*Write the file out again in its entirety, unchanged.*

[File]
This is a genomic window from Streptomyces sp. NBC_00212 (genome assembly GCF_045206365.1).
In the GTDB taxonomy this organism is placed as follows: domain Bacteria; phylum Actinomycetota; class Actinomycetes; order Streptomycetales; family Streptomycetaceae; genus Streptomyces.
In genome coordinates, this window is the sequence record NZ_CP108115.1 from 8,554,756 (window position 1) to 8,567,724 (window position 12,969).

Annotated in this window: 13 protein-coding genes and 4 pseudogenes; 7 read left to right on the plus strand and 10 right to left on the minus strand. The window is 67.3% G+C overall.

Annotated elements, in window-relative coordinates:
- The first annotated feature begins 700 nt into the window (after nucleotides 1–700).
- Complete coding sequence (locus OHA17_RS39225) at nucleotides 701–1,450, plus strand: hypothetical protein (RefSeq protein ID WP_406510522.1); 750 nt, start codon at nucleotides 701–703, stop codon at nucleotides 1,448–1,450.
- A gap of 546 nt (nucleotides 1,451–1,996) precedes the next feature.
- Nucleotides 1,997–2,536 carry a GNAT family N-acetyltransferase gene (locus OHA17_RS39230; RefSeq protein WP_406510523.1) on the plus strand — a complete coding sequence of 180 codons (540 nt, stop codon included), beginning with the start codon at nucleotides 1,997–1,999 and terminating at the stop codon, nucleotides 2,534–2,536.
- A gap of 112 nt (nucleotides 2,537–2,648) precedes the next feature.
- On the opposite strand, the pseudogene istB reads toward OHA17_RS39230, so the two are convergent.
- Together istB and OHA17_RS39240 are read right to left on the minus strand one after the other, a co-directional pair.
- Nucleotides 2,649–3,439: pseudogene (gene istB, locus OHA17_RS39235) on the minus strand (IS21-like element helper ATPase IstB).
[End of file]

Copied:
This is a genomic window from Streptomyces sp. NBC_00212 (genome assembly GCF_045206365.1).
In the GTDB taxonomy this organism is placed as follows: domain Bacteria; phylum Actinomycetota; class Actinomycetes; order Streptomycetales; family Streptomycetaceae; genus Streptomyces.
In genome coordinates, this window is the sequence record NZ_CP108115.1 from 8,554,756 (window position 1) to 8,567,724 (window position 12,969).

Annotated in this window: 13 protein-coding genes and 4 pseudogenes; 7 read left to right on the plus strand and 10 right to left on the minus strand. The window is 67.3% G+C overall.

Annotated elements, in window-relative coordinates:
- The first annotated feature begins 700 nt into the window (after nucleotides 1–700).
- Complete coding sequence (locus OHA17_RS39225) at nucleotides 701–1,450, plus strand: hypothetical protein (RefSeq protein ID WP_406510522.1); 750 nt, start codon at nucleotides 701–703, stop codon at nucleotides 1,448–1,450.
- A gap of 546 nt (nucleotides 1,451–1,996) precedes the next feature.
- Nucleotides 1,997–2,536 carry a GNAT family N-acetyltransferase gene (locus OHA17_RS39230; RefSeq protein WP_406510523.1) on the plus strand — a complete coding sequence of 180 codons (540 nt, stop codon included), beginning with the start codon at nucleotides 1,997–1,999 and terminating at the stop codon, nucleotides 2,534–2,536.
- A gap of 112 nt (nucleotides 2,537–2,648) precedes the next feature.
- On the opposite strand, the pseudogene istB reads toward OHA17_RS39230, so the two are convergent.
- Together istB and OHA17_RS39240 are read right to left on the minus strand one after the other, a co-directional pair.
- Nucleotides 2,649–3,439: pseudogene (gene istB, locus OHA17_RS39235) on the minus strand (IS21-like element helper ATPase IstB).